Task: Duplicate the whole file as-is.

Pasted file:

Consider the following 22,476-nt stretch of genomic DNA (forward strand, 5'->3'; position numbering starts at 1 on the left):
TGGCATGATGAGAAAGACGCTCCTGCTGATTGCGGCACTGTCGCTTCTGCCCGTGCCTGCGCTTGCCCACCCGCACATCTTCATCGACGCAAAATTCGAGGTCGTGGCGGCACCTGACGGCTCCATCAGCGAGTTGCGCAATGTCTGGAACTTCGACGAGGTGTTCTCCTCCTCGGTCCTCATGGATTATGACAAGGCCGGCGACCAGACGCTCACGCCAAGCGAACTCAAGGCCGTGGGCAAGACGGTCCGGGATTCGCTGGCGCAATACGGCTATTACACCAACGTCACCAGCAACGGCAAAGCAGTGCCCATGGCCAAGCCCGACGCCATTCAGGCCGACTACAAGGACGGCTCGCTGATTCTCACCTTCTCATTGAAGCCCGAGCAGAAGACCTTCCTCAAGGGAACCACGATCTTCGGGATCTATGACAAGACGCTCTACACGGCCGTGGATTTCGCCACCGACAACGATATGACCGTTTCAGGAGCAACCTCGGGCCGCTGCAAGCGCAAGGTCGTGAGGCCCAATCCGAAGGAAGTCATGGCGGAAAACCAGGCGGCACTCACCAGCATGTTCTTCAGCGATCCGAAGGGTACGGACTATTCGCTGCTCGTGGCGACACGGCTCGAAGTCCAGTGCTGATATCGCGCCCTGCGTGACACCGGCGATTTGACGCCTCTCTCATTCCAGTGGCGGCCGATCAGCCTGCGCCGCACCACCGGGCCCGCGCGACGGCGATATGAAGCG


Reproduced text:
Consider the following 22,476-nt stretch of genomic DNA (forward strand, 5'->3'; position numbering starts at 1 on the left):
TGGCATGATGAGAAAGACGCTCCTGCTGATTGCGGCACTGTCGCTTCTGCCCGTGCCTGCGCTTGCCCACCCGCACATCTTCATCGACGCAAAATTCGAGGTCGTGGCGGCACCTGACGGCTCCATCAGCGAGTTGCGCAATGTCTGGAACTTCGACGAGGTGTTCTCCTCCTCGGTCCTCATGGATTATGACAAGGCCGGCGACCAGACGCTCACGCCAAGCGAACTCAAGGCCGTGGGCAAGACGGTCCGGGATTCGCTGGCGCAATACGGCTATTACACCAACGTCACCAGCAACGGCAAAGCAGTGCCCATGGCCAAGCCCGACGCCATTCAGGCCGACTACAAGGACGGCTCGCTGATTCTCACCTTCTCATTGAAGCCCGAGCAGAAGACCTTCCTCAAGGGAACCACGATCTTCGGGATCTATGACAAGACGCTCTACACGGCCGTGGATTTCGCCACCGACAACGATATGACCGTTTCAGGAGCAACCTCGGGCCGCTGCAAGCGCAAGGTCGTGAGGCCCAATCCGAAGGAAGTCATGGCGGAAAACCAGGCGGCACTCACCAGCATGTTCTTCAGCGATCCGAAGGGTACGGACTATTCGCTGCTCGTGGCGACACGGCTCGAAGTCCAGTGCTGATATCGCGCCCTGCGTGACACCGGCGATTTGACGCCTCTCTCATTCCAGTGGCGGCCGATCAGCCTGCGCCGCACCACCGGGCCCGCGCGACGGCGATATGAAGCG